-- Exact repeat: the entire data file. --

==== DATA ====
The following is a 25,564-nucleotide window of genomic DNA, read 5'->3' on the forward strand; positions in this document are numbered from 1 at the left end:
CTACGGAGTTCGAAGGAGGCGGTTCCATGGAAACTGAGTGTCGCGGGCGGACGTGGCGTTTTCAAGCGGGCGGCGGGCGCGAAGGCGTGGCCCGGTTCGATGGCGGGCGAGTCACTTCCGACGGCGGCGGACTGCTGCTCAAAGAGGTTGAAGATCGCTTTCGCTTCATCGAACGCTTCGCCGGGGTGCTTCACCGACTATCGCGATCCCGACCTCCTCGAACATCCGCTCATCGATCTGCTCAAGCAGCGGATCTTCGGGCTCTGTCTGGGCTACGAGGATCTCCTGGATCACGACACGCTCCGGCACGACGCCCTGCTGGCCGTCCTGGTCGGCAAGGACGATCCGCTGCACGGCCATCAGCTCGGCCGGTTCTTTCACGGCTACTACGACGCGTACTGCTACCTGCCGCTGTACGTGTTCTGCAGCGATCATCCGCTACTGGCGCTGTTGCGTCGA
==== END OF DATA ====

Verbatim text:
The following is a 25,564-nucleotide window of genomic DNA, read 5'->3' on the forward strand; positions in this document are numbered from 1 at the left end:
CTACGGAGTTCGAAGGAGGCGGTTCCATGGAAACTGAGTGTCGCGGGCGGACGTGGCGTTTTCAAGCGGGCGGCGGGCGCGAAGGCGTGGCCCGGTTCGATGGCGGGCGAGTCACTTCCGACGGCGGCGGACTGCTGCTCAAAGAGGTTGAAGATCGCTTTCGCTTCATCGAACGCTTCGCCGGGGTGCTTCACCGACTATCGCGATCCCGACCTCCTCGAACATCCGCTCATCGATCTGCTCAAGCAGCGGATCTTCGGGCTCTGTCTGGGCTACGAGGATCTCCTGGATCACGACACGCTCCGGCACGACGCCCTGCTGGCCGTCCTGGTCGGCAAGGACGATCCGCTGCACGGCCATCAGCTCGGCCGGTTCTTTCACGGCTACTACGACGCGTACTGCTACCTGCCGCTGTACGTGTTCTGCAGCGATCATCCGCTACTGGCGCTGTTGCGTCGA